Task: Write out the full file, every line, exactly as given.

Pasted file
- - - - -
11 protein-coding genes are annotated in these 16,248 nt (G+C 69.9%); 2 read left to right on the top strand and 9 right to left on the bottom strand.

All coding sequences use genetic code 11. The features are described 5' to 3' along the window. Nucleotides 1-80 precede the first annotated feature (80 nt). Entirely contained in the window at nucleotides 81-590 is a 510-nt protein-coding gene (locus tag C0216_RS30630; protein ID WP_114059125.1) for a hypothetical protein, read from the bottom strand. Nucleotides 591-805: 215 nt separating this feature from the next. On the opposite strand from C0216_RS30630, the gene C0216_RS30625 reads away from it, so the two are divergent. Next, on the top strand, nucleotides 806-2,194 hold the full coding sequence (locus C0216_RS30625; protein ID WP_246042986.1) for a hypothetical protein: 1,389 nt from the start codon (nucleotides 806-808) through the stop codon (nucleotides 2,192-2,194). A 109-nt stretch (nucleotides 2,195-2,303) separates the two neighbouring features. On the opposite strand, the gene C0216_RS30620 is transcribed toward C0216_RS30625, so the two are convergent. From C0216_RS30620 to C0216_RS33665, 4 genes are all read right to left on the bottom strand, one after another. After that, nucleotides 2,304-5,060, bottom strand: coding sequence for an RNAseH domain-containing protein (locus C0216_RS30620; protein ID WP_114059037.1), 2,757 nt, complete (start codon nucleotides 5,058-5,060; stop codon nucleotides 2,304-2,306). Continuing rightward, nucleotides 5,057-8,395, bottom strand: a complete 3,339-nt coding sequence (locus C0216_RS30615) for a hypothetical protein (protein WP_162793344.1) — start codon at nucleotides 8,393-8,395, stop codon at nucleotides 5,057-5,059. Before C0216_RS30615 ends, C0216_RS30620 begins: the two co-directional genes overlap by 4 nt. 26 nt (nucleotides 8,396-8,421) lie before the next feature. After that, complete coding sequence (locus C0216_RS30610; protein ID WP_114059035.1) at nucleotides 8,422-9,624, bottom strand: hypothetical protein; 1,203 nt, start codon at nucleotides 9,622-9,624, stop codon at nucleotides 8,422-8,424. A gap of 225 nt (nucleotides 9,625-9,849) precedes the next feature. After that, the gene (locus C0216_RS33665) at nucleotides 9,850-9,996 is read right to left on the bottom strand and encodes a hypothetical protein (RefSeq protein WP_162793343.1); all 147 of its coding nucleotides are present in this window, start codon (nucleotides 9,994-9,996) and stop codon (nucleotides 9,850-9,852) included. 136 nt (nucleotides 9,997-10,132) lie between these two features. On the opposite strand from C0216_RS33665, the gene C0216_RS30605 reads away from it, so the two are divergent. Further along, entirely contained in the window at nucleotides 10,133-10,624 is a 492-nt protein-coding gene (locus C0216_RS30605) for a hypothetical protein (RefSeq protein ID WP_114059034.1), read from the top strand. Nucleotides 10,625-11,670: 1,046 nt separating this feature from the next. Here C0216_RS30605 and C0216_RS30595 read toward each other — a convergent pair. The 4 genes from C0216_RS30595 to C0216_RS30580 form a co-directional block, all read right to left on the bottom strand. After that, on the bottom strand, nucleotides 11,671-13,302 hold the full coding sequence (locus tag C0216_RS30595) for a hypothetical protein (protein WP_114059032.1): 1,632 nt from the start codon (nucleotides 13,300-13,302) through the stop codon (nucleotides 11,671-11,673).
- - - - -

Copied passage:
11 protein-coding genes are annotated in these 16,248 nt (G+C 69.9%); 2 read left to right on the top strand and 9 right to left on the bottom strand.

All coding sequences use genetic code 11. The features are described 5' to 3' along the window. Nucleotides 1-80 precede the first annotated feature (80 nt). Entirely contained in the window at nucleotides 81-590 is a 510-nt protein-coding gene (locus tag C0216_RS30630; protein ID WP_114059125.1) for a hypothetical protein, read from the bottom strand. Nucleotides 591-805: 215 nt separating this feature from the next. On the opposite strand from C0216_RS30630, the gene C0216_RS30625 reads away from it, so the two are divergent. Next, on the top strand, nucleotides 806-2,194 hold the full coding sequence (locus C0216_RS30625; protein ID WP_246042986.1) for a hypothetical protein: 1,389 nt from the start codon (nucleotides 806-808) through the stop codon (nucleotides 2,192-2,194). A 109-nt stretch (nucleotides 2,195-2,303) separates the two neighbouring features. On the opposite strand, the gene C0216_RS30620 is transcribed toward C0216_RS30625, so the two are convergent. From C0216_RS30620 to C0216_RS33665, 4 genes are all read right to left on the bottom strand, one after another. After that, nucleotides 2,304-5,060, bottom strand: coding sequence for an RNAseH domain-containing protein (locus C0216_RS30620; protein ID WP_114059037.1), 2,757 nt, complete (start codon nucleotides 5,058-5,060; stop codon nucleotides 2,304-2,306). Continuing rightward, nucleotides 5,057-8,395, bottom strand: a complete 3,339-nt coding sequence (locus C0216_RS30615) for a hypothetical protein (protein WP_162793344.1) — start codon at nucleotides 8,393-8,395, stop codon at nucleotides 5,057-5,059. Before C0216_RS30615 ends, C0216_RS30620 begins: the two co-directional genes overlap by 4 nt. 26 nt (nucleotides 8,396-8,421) lie before the next feature. After that, complete coding sequence (locus C0216_RS30610; protein ID WP_114059035.1) at nucleotides 8,422-9,624, bottom strand: hypothetical protein; 1,203 nt, start codon at nucleotides 9,622-9,624, stop codon at nucleotides 8,422-8,424. A gap of 225 nt (nucleotides 9,625-9,849) precedes the next feature. After that, the gene (locus C0216_RS33665) at nucleotides 9,850-9,996 is read right to left on the bottom strand and encodes a hypothetical protein (RefSeq protein WP_162793343.1); all 147 of its coding nucleotides are present in this window, start codon (nucleotides 9,994-9,996) and stop codon (nucleotides 9,850-9,852) included. 136 nt (nucleotides 9,997-10,132) lie between these two features. On the opposite strand from C0216_RS33665, the gene C0216_RS30605 reads away from it, so the two are divergent. Further along, entirely contained in the window at nucleotides 10,133-10,624 is a 492-nt protein-coding gene (locus C0216_RS30605) for a hypothetical protein (RefSeq protein ID WP_114059034.1), read from the top strand. Nucleotides 10,625-11,670: 1,046 nt separating this feature from the next. Here C0216_RS30605 and C0216_RS30595 read toward each other — a convergent pair. The 4 genes from C0216_RS30595 to C0216_RS30580 form a co-directional block, all read right to left on the bottom strand. After that, on the bottom strand, nucleotides 11,671-13,302 hold the full coding sequence (locus tag C0216_RS30595) for a hypothetical protein (protein WP_114059032.1): 1,632 nt from the start codon (nucleotides 13,300-13,302) through the stop codon (nucleotides 11,671-11,673).